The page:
End of Month Review December 2022

or maybe I should call this 'After the Frost'....

After a long dry summer and a mild mild autumn, winter arrived with a bang in December.  We had temperatures of -7 some nights.  My heating packed up, I froze, the house froze and the garden froze.  I sat wrapped in blankets muttering ‘poor Tom’s a cold’ and was grateful my house has a working fireplace. 

When the thaw came the damage was clear.  The white Morning Glory (Ipomoea alba) by the front door is an annual and so promptly upped and died when the frost hit it.  I can hear the Gertrude Jekyll rose breathing a sigh of relief that it can see light again.  Maybe the ipomoea was a little too vigorous once it got going.  I don't call it posh bind weed for nothing!
The self-sown cerinthe have turned to mush, but there are still some green leaves waving gamely at me so hopefully some will get through to next year.
The fuschias are looking a bit crispy.
I have a few (five) Euphorbia mellifera in the garden, I grew them from seed from the Hardy Plant Society seed list a few years ago.  This is the one I relocated from the Veg Garden a few months ago, it is looking like it has suffered quite a bit from the frost.  I wonder if it is because it is in a more exposed part of the garden and/or if it has just not established enough yet.  Either way I will keep my fingers crossed that it will survive.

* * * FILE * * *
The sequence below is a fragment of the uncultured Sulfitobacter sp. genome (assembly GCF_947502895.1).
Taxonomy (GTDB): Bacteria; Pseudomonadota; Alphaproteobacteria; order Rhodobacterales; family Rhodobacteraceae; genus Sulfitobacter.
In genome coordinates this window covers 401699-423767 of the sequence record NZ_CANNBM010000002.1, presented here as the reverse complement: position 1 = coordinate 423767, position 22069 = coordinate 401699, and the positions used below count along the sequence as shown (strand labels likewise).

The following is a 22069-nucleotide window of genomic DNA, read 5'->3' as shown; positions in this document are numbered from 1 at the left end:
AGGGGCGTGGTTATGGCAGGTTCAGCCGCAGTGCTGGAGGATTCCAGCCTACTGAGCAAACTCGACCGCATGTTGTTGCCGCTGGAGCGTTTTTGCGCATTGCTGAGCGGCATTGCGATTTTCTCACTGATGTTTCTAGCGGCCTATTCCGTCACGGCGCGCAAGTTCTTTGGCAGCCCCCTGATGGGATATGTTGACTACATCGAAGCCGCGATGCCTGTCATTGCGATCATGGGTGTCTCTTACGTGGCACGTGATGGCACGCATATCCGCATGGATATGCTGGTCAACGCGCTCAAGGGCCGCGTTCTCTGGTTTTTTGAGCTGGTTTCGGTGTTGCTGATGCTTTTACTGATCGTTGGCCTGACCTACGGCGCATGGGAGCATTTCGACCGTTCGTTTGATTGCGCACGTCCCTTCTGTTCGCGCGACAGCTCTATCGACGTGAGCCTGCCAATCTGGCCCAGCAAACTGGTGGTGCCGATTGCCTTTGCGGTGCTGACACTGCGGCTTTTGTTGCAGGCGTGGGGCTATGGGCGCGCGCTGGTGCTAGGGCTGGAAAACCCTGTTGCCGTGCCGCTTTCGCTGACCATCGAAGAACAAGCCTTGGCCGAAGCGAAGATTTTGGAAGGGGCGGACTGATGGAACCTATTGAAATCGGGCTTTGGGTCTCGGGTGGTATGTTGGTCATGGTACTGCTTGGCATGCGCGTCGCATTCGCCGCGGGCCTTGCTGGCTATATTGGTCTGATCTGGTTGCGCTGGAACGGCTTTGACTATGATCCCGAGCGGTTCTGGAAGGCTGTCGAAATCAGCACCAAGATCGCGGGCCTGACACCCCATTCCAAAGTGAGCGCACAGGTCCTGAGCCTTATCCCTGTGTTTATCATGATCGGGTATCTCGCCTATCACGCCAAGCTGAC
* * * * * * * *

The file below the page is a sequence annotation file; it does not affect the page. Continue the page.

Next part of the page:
I am more anxious about my Amicia zygomeris, it looks very cold so I am hopeful it will recover.
Regular readers will know how much I worry for my Edgeworthia chrysantha in a usual winter.  We have not really hit full winter yet and it has already been set back by the frost.  Please keep all fingers and toes crossed in the hope that it pulls through.
and of course, as you would expect, I am worried for my tree ferns as well.  I have protected them and they are quite tough, but I worry.
and I might (did) forget to bring this cactus (name unknown, grown from a mixed seed collection), indoors when I moved everything else.  How is it possible to overlook something quite large and spikey?  It looks ok so far and I think it is wet that tends to keep them rather than the temperature.  Time will tell!
I've lost the name of this plant, it might not matter, it might be dead.
There is, at the same time, hope.  The garden never sleeps, it never stops.  The Hamamelis Arnold Promise is starting to open its shred-like flowers.
The Daphne 'Jaqueline Postill' is budding up.
The snowdrops are racing to see who will open first.
and the winter flowering cherry is starting to blossom.  Such things are sheer joy.
and the pond is pretty much full.

Happy New Year to you all.  I wonder what 2023 will bring.  May your gardens florish and lets hope for more good news than we appear to have had in the last year.

Take care and be kind.

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